But for the curious, the receding water is offering an occasional treasure trove of history.

An old steamboat is now visible on the Missouri River near St. Charles, Mo., and other old boats nestled on river bottoms are showing up elsewhere. A World War II minesweeper, once moored along the Mississippi River as a museum at St. Louis before it was torn away by floodwaters two decades ago, has become visible — rusted but intact.

Perhaps most interesting, a rock containing what is believed to be an ancient map has emerged in the Mississippi River in southeast Missouri.

The rock contains etchings believed to be up to 1,200 years old. It was not in the river a millennium ago, but the changing course of the waterway now normally puts it under water — exposed only in periods of extreme drought. Experts are wary of giving a specific location out of fear that looters will take a chunk of the rock or scribble graffiti on it.

"It appears to be a map of prehistoric Indian villages," said Steve Dasovich, an anthropology professor at Lindenwood University in St. Charles. "What's really fascinating is that it shows village sites we don't yet know about."

Old boats are turning up in several locations, including sunken steamboats dating to the 19th century.

That's not surprising considering the volume of steamboat traffic that once traversed the Missouri and Mississippi rivers. Dasovich said it wasn't uncommon in the 1800s to have hundreds of steamboats pass by St. Louis each day, given the fact that St. Louis was once among the world's busiest inland ports. The boats, sometimes lined up two miles deep and four boats wide in both directions, carried not only people from town to town but goods and supplies up and down the rivers.

Sinkings were common among the wooden vessels, which often were poorly constructed.

"The average lifespan of a steamboat on the Missouri River was five years," Dasovich said. "They were made quickly. If you could make one run from St. Louis to Fort Benton, Mont., and back, you've paid for your boat and probably made a profit. After that, it's almost like they didn't care what happened."

What often happened, at least on the Missouri River, was the boat would strike an underwater tree that had been uprooted and become lodged in the river bottom, tearing a hole that would sink the ship. Dasovich estimated that the remains of 500 to 700 steamboats sit at the bottom of the Missouri River, scattered from its mouth in Montana to its convergence with the Mississippi near St. Louis.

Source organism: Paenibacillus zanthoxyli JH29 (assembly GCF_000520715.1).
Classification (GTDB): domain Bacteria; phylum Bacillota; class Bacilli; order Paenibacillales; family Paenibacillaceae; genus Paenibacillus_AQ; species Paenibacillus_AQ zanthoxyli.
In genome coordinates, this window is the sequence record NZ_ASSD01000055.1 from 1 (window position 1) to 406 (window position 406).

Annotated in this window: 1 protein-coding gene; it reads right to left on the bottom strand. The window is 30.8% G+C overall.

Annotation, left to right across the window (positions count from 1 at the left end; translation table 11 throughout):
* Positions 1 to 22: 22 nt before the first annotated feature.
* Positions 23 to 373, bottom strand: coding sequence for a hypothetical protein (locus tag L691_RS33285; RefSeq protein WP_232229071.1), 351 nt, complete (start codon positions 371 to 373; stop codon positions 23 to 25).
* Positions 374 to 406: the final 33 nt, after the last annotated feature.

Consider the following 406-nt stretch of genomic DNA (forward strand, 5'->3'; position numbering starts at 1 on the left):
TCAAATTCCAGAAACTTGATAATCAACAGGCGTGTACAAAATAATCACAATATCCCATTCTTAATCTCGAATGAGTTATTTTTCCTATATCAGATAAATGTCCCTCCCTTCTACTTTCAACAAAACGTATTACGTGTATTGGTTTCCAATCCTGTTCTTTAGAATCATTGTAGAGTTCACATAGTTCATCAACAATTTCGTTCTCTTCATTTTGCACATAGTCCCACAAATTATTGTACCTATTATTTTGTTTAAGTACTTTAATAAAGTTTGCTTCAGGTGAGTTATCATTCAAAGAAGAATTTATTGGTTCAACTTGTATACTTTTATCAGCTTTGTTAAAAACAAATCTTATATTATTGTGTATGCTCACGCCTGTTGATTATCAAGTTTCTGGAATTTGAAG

The number of sunken steamboats on the Mississippi River is likely about the same, Dasovich said. Steamboat traffic was far heavier on the Mississippi, but traffic there was and is less susceptible to river debris.

Last year, an officer who patrols an East Texas lake discovered a piece of the space shuttle Columbia, which broke apart and burned on re-entry in 2003, killing all seven astronauts aboard. And the remains of a wooden steamer built 125 years ago recently were uncovered in a Michigan waterway because of low levels in the Great Lakes. […]

River relics in central US surface as drought drops water levels

In this 30 April 2001 file photo provided by Brendan P. Kelly, a ringed seal looks out of a snow cave on the ice off of Barrow, Alaska. Ringed seals, the main prey of polar bears, and bearded seals in the Arctic Ocean will be listed as threatened under the Endangered Species Act, the National Oceanic and Atmospheric Administration announced, Friday, 21 December 2012. Brendan P. Kelly / Associated Press

ANCHORAGE, Alaska, 21 December 2012 (AP) – Two types of ice seals joined polar bears Friday on the list of species threatened by the loss of sea ice, which scientists say reached record low levels this year due to climate warming.

Ringed seals, the main prey of polar bears, and bearded seals in the Arctic Ocean will be listed as threatened under the Endangered Species Act, the National Oceanic and Atmospheric Administration announced.

A species is threatened if it’s likely to become endangered within the foreseeable future throughout a significant portion of its range.

The listing of the seals came after federal scientists did an extensive review of scientific and commercial data. It has no effect on subsistence hunting by Alaska Natives.

“They concluded that a significant decrease in sea ice is probable later this century, and that these changes will likely cause these seal populations to decline,” said Jon Kurland, protected resources director for NOAA Fisheries’ Alaska region.

Alaska Gov. Sean Parnell late Friday called the science behind the decision speculative and said the state will consider legal action. The state unsuccessfully challenged the polar bear listing.

The ringed seal population is in the millions and the bearded seal population is in the hundreds of thousands, Parnell said in a prepared statement. Neither is in decline nor will it be by mid-century, he said.

“The ESA was not enacted to protect healthy animal populations,” Parnell said. “Despite this fact, the NMFS continues the federal government’s misguided policy to list healthy species based mostly on speculated impacts from future climate change, adding additional regulatory burdens and costs upon the State of Alaska and its communities.”

Ringed seals are the only seals that thrive in completely ice-covered Arctic waters. They use stout claws to dig and maintain breathing holes.

When snow covers those holes, females excavate and make snow caves, where they give birth to pups that cannot survive in ice-cold water and are susceptible to freezing until they grow a blubber layer.

A species is threatened if it’s likely to become endangered within the foreseeable future throughout a significant portion of its range.

The listing of the seals came after federal scientists did an extensive review of scientific and commercial data. It has no effect on subsistence hunting by Alaska Natives.